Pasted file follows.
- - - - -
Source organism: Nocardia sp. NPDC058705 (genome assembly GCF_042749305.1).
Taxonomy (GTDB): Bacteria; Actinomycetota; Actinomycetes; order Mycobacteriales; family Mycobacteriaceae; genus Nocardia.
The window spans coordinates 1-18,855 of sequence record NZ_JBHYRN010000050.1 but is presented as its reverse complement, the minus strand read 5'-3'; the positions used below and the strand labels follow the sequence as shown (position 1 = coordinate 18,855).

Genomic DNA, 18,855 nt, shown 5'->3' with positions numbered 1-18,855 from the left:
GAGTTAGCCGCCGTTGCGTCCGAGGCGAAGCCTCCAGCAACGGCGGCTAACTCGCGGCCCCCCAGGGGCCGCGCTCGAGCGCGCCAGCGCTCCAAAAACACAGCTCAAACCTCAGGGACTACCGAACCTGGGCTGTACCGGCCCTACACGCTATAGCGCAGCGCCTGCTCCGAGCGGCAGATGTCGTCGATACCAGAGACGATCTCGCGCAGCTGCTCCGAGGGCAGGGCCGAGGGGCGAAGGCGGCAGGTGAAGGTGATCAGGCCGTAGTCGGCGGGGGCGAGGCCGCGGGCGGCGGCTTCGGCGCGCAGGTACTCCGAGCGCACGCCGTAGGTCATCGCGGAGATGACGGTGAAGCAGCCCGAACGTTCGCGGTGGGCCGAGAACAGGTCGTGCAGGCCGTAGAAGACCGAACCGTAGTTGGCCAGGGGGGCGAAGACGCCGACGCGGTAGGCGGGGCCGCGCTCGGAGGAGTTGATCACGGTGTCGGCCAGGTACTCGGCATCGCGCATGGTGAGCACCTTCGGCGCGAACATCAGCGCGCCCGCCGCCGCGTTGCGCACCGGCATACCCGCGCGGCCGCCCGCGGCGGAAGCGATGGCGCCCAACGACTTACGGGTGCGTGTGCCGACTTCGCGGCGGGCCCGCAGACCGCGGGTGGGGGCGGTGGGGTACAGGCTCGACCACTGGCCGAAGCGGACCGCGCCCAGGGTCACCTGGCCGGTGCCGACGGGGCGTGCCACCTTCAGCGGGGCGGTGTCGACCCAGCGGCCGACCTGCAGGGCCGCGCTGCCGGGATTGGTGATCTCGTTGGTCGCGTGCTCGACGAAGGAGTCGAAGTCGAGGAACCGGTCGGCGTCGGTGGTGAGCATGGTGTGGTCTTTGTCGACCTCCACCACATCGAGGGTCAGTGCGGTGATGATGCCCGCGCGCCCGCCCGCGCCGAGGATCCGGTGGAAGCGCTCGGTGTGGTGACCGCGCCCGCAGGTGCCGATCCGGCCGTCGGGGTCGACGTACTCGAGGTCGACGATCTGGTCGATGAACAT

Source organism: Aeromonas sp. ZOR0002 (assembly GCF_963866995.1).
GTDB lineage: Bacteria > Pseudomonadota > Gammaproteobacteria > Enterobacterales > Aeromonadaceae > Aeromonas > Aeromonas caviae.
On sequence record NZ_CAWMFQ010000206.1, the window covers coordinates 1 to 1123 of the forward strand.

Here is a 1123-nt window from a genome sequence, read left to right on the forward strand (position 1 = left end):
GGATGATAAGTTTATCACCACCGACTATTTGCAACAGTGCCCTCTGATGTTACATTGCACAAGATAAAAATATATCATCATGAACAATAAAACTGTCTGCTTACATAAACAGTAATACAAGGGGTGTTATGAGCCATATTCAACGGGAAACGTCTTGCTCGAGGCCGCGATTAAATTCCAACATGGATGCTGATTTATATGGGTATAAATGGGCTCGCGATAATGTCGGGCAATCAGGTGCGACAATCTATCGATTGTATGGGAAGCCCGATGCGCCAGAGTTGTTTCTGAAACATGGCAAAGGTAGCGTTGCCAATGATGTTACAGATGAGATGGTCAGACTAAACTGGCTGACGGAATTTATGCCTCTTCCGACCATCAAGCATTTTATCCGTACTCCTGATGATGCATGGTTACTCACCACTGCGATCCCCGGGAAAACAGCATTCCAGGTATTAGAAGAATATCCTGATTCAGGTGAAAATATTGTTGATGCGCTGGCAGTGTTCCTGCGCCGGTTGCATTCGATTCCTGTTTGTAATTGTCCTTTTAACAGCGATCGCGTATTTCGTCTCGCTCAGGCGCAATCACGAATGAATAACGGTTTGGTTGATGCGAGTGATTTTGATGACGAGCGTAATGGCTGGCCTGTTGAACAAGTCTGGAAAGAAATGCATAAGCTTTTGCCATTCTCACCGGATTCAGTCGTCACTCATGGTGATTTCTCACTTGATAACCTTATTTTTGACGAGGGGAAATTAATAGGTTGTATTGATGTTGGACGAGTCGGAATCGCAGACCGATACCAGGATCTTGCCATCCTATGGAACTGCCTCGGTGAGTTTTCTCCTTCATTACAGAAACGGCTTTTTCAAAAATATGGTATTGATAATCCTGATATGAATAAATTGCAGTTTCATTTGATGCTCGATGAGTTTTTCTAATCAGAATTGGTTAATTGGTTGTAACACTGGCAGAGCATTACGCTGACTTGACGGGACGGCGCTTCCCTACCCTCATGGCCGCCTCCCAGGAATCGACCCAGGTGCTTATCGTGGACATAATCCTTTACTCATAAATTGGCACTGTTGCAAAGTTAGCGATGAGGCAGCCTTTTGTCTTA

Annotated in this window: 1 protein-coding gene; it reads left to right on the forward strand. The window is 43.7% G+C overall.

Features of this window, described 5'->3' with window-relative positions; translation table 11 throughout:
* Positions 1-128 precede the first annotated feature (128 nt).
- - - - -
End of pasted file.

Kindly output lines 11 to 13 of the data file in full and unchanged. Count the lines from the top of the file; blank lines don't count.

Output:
Annotated in this window: 1 protein-coding gene; it reads left to right on the forward strand. The window is 43.7% G+C overall.

Features of this window, described 5'->3' with window-relative positions; translation table 11 throughout:
* Positions 1-128 precede the first annotated feature (128 nt).